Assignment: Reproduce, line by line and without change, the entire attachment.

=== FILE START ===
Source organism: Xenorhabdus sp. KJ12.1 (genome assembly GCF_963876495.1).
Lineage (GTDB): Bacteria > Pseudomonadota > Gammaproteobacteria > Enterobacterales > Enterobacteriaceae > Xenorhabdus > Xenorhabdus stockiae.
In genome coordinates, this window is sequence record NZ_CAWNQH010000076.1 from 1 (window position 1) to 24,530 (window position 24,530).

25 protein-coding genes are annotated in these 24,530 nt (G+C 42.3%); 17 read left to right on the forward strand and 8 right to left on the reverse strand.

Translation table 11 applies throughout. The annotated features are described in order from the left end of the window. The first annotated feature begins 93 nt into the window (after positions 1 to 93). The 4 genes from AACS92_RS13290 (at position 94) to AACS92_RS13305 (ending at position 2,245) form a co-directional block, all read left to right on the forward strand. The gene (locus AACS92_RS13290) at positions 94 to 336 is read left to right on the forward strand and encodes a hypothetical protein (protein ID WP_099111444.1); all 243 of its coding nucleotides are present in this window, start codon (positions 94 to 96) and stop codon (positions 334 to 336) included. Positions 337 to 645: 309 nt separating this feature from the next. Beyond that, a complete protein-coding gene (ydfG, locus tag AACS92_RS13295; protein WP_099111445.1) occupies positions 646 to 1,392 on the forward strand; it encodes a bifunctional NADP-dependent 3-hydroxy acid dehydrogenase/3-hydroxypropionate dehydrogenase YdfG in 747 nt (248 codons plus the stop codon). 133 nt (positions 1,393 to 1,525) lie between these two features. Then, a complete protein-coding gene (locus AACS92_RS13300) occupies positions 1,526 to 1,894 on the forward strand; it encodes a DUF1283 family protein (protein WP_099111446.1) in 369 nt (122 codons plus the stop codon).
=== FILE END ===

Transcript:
Source organism: Xenorhabdus sp. KJ12.1 (genome assembly GCF_963876495.1).
Lineage (GTDB): Bacteria > Pseudomonadota > Gammaproteobacteria > Enterobacterales > Enterobacteriaceae > Xenorhabdus > Xenorhabdus stockiae.
In genome coordinates, this window is sequence record NZ_CAWNQH010000076.1 from 1 (window position 1) to 24,530 (window position 24,530).

25 protein-coding genes are annotated in these 24,530 nt (G+C 42.3%); 17 read left to right on the forward strand and 8 right to left on the reverse strand.

Translation table 11 applies throughout. The annotated features are described in order from the left end of the window. The first annotated feature begins 93 nt into the window (after positions 1 to 93). The 4 genes from AACS92_RS13290 (at position 94) to AACS92_RS13305 (ending at position 2,245) form a co-directional block, all read left to right on the forward strand. The gene (locus AACS92_RS13290) at positions 94 to 336 is read left to right on the forward strand and encodes a hypothetical protein (protein ID WP_099111444.1); all 243 of its coding nucleotides are present in this window, start codon (positions 94 to 96) and stop codon (positions 334 to 336) included. Positions 337 to 645: 309 nt separating this feature from the next. Beyond that, a complete protein-coding gene (ydfG, locus tag AACS92_RS13295; protein WP_099111445.1) occupies positions 646 to 1,392 on the forward strand; it encodes a bifunctional NADP-dependent 3-hydroxy acid dehydrogenase/3-hydroxypropionate dehydrogenase YdfG in 747 nt (248 codons plus the stop codon). 133 nt (positions 1,393 to 1,525) lie between these two features. Then, a complete protein-coding gene (locus AACS92_RS13300) occupies positions 1,526 to 1,894 on the forward strand; it encodes a DUF1283 family protein (protein WP_099111446.1) in 369 nt (122 codons plus the stop codon).